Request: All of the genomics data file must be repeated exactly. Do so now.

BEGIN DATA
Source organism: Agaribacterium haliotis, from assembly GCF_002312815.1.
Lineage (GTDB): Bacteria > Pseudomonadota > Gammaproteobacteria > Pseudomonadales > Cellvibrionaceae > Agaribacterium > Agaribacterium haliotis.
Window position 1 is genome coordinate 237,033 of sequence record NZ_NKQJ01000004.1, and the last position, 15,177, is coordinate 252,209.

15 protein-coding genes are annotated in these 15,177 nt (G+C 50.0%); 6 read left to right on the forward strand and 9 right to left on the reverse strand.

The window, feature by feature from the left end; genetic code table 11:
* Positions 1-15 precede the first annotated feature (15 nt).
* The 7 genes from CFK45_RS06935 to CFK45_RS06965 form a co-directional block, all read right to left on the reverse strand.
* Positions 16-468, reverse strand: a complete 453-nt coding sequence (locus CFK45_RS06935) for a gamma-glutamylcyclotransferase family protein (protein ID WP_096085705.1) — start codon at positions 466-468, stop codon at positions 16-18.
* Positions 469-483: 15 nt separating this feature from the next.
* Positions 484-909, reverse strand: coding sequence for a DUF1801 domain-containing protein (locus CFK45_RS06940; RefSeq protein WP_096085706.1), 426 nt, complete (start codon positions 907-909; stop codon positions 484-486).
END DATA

Source organism: Agaribacterium haliotis, from assembly GCF_002312815.1.
Lineage (GTDB): Bacteria > Pseudomonadota > Gammaproteobacteria > Pseudomonadales > Cellvibrionaceae > Agaribacterium > Agaribacterium haliotis.
Window position 1 is genome coordinate 237,033 of sequence record NZ_NKQJ01000004.1, and the last position, 15,177, is coordinate 252,209.

15 protein-coding genes are annotated in these 15,177 nt (G+C 50.0%); 6 read left to right on the forward strand and 9 right to left on the reverse strand.

The window, feature by feature from the left end; genetic code table 11:
* Positions 1-15 precede the first annotated feature (15 nt).
* The 7 genes from CFK45_RS06935 to CFK45_RS06965 form a co-directional block, all read right to left on the reverse strand.
* Positions 16-468, reverse strand: a complete 453-nt coding sequence (locus CFK45_RS06935) for a gamma-glutamylcyclotransferase family protein (protein ID WP_096085705.1) — start codon at positions 466-468, stop codon at positions 16-18.
* Positions 469-483: 15 nt separating this feature from the next.
* Positions 484-909, reverse strand: coding sequence for a DUF1801 domain-containing protein (locus CFK45_RS06940; RefSeq protein WP_096085706.1), 426 nt, complete (start codon positions 907-909; stop codon positions 484-486).